Cross the river and turn left into the Prairie des Filtres, which has plenty of space for running about, plus another playground.

Toulouse for tweens from Collège

The Musée de Toulouse is a fantastic natural history museum set at the entrance to a beautiful park. It has evidently been curated with school trips in mind. 

There are plenty of facilities for children, and who doesn't want to see a human skeleton galloping along on the back of the skeleton of a horse? 

Don't miss the outdoors section (open until October 31st). 

Check out their agenda online because they run workshops for kids from three years old upwards, and often have quizzes to complete as you go round the museum.

Aeroscopia is an aviation museum, which children love because you can go inside so many of the planes. 

It has a very early Concorde and several Airbus planes (not surprising since the factory is just down the road).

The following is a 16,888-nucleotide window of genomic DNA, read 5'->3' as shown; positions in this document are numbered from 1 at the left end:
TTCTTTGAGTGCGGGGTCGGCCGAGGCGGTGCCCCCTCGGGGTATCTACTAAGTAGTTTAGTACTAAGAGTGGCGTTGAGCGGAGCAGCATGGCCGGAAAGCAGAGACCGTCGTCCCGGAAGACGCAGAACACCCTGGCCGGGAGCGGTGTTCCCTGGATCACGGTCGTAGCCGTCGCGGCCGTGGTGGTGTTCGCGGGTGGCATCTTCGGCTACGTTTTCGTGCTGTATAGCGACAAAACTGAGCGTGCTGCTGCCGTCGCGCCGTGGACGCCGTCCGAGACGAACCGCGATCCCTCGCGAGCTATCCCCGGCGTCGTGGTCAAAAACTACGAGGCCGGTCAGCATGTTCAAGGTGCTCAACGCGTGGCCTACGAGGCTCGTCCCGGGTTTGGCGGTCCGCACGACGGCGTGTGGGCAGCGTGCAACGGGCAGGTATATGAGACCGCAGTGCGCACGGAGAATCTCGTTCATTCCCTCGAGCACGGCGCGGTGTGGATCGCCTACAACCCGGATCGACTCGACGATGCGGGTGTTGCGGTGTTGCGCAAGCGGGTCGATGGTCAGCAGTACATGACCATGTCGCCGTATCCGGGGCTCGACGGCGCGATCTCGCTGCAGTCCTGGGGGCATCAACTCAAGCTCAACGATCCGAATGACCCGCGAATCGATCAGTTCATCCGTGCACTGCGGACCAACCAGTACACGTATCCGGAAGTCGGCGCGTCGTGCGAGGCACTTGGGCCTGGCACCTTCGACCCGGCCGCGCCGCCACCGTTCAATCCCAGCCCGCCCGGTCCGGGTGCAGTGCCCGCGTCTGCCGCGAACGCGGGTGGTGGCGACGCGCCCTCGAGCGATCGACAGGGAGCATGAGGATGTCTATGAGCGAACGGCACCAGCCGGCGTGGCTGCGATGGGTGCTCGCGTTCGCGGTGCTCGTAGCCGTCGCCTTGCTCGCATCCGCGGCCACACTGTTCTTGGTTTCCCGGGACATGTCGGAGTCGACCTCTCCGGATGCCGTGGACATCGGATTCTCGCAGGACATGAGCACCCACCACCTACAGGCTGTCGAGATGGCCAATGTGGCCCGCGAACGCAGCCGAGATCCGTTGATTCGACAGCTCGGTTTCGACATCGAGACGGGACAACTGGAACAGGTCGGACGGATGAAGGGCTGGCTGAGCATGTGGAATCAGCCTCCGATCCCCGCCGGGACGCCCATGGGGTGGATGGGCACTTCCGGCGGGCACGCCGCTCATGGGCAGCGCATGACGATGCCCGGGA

It has interactive displays and a flight simulator where you can test your piloting skills. 

To see everything takes 2-3 hours, but if you want more, just next door, Les Ailes Anciennes is a smaller museum run by enthusiasts, dedicated to vintage machines. 

Together, the two museums are an aviation feast. 

The Place du Capitole has some of the most expensive café prices in Toulouse but if you have well-behaved kids, check out the Café Bibent, which is possibly the most beautiful. 

Founded in 1843, it is one of the oldest establishments in Toulouse. 

Read more: Assassination plots, Coco Chanel: Tales of two French ‘grands cafes’

Don't sit outside, go indoors so that you can really get an eyeful of the luxurious vintage decor. 

If you're on a tighter budget, go mid-morning or afternoon for a coffee, or enjoy an apéro there in the early evening.